Why is British cycling enjoying such success now?

BW: I think a lot of us have grown up together on the British team, I remember Mark (Cavendish) as a kid. The success has bred success. These guys have come through the track program; everyone sees what we’re achieving. What myself and Mark did great in the Tour last year, that’s inspired the next lot. They have 100 percent faith in what we do, we’ve done it with 100 percent hard work and the belief that comes with the track program. That will continue. We’ve just had a chance now to really shine, with the likes of Sky coming into the sport. When a company that comes in and commits like it has, I believe it’s just the start of the next 10-15 years.

But why are the Anglo teams having such big success in cycling lately?

BW: A lot of it is an attitude thing. We’re not continually thinking about what the others are doing. I spent years in French teams, and the attitude was that there’s no way you can compete with them, they have a fifth gear that we don’t have. We look to other ways to gain an advantage, whether it’s diet, equipment, training. It’s just been drilled into us since we were kids — that’s an attitude that you live with and you take into the pro ranks. The British national team has always been the backbone of all the pros.

Team Sky has come to signify a clean team. Is it important to win clean after cycling has had so many problems?

BW: I disagree, to be honest , I don’t think Team Sky sells itself as the “clean team.” We don’t preach to the world about what we do. We believe in what we do, we have our belief system and we stick with it 100 percent. We don’t go out there and accuse everyone else to be on drugs. We cannot control what everyone else does, but we’re not walking around like Jehovah’s Witnesses preaching about drugs. We do what do, this is our philosophy, we don’t have to preach about it. We just get on it, that’s the way I prefer to compete. Like with Vinokourov and all the stink-up after he won Liège. The guy has made a return to bike racing, he’s allowed to race under the rules of cycling, as long as that’s the case, and his team complies with the rules of the biological passport, we have to get off his back and give him a chance to race. There are a lot of hypocrites in this sport. It’s quite sad that the sport gets dragged down by all the doping stories. You have to assume everyone is clean until they test positive. It’s not that Team Sky is clean and everyone else is on drugs.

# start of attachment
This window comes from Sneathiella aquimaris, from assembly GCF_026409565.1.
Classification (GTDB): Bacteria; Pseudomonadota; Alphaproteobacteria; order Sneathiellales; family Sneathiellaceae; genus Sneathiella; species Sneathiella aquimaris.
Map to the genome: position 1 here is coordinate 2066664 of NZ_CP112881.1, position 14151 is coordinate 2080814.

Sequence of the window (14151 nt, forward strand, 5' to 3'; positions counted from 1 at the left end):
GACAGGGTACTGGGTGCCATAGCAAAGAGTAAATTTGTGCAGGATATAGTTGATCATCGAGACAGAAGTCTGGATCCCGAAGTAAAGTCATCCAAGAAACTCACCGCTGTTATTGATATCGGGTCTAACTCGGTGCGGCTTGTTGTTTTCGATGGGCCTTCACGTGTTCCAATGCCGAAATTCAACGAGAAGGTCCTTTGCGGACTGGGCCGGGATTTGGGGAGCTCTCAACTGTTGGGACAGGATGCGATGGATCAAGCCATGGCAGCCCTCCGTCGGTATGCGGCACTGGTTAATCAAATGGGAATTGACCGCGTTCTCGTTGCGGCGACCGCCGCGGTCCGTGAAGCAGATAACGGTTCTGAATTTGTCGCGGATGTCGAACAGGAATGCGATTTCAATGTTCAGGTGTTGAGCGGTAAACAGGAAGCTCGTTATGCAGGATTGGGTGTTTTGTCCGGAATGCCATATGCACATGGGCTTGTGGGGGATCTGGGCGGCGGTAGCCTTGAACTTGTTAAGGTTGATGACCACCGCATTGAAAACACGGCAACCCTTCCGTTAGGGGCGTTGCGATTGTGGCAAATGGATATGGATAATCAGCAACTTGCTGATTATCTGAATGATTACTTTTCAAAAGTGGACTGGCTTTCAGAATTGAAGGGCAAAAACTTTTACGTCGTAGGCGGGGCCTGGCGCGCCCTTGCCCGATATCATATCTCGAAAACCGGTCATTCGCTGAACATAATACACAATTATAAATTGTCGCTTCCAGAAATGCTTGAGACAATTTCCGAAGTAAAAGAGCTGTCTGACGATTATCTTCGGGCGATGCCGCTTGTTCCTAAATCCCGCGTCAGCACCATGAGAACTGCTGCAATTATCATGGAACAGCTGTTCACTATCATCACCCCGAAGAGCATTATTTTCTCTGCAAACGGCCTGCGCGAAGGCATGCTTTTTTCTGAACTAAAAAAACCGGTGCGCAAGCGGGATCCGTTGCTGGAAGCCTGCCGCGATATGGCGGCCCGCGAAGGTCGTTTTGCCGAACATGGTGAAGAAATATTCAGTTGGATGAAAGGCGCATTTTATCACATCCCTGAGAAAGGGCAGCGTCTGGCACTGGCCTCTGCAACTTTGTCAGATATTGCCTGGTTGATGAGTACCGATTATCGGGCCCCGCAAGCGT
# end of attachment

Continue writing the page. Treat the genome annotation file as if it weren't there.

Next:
Last year you were fourth in the Tour. Can you win here to confirm that performance?

BW: I would never say never. I am in the Giro now. I will take it day by day. It’s difficult to say, sure, I can win this, with three weeks just beginning. I was 100 percent prepared for this prologue here today. I raced Liège just to have the miles in my legs for today. My program is planned to hit my peak at the Tour de France.

FILED UNDER: Giro d'Italia / News / Road

Andrew Hood

Andrew Hood

Andrew Hood cut his journalistic teeth at Colorado dailies before the web boom opened the door to European cycling in the mid-1990s. Hood has covered every Tour de France since 1996 and has been VeloNews' European correspondent since 2002.